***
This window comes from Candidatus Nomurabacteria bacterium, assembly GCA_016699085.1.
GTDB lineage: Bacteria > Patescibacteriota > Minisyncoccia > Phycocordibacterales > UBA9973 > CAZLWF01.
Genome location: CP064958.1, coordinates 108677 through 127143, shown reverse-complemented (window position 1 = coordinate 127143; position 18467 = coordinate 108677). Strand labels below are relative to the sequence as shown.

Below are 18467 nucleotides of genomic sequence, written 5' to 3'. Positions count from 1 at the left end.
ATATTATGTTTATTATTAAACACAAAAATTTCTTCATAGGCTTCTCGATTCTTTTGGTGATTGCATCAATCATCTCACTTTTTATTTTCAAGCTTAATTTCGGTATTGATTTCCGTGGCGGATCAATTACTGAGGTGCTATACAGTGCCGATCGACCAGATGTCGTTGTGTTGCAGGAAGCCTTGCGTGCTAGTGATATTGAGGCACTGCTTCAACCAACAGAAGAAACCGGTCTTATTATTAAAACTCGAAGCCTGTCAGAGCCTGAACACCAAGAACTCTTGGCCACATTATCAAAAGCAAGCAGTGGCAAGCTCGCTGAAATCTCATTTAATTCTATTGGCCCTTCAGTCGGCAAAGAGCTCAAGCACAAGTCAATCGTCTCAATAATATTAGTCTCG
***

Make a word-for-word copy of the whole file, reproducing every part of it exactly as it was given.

This window comes from Candidatus Nomurabacteria bacterium, assembly GCA_016699085.1.
GTDB lineage: Bacteria > Patescibacteriota > Minisyncoccia > Phycocordibacterales > UBA9973 > CAZLWF01.
Genome location: CP064958.1, coordinates 108677 through 127143, shown reverse-complemented (window position 1 = coordinate 127143; position 18467 = coordinate 108677). Strand labels below are relative to the sequence as shown.

Below are 18467 nucleotides of genomic sequence, written 5' to 3'. Positions count from 1 at the left end.
ATATTATGTTTATTATTAAACACAAAAATTTCTTCATAGGCTTCTCGATTCTTTTGGTGATTGCATCAATCATCTCACTTTTTATTTTCAAGCTTAATTTCGGTATTGATTTCCGTGGCGGATCAATTACTGAGGTGCTATACAGTGCCGATCGACCAGATGTCGTTGTGTTGCAGGAAGCCTTGCGTGCTAGTGATATTGAGGCACTGCTTCAACCAACAGAAGAAACCGGTCTTATTATTAAAACTCGAAGCCTGTCAGAGCCTGAACACCAAGAACTCTTGGCCACATTATCAAAAGCAAGCAGTGGCAAGCTCGCTGAAATCTCATTTAATTCTATTGGCCCTTCAGTCGGCAAAGAGCTCAAGCACAAGTCAATCGTCTCAATAATATTAGTCTCG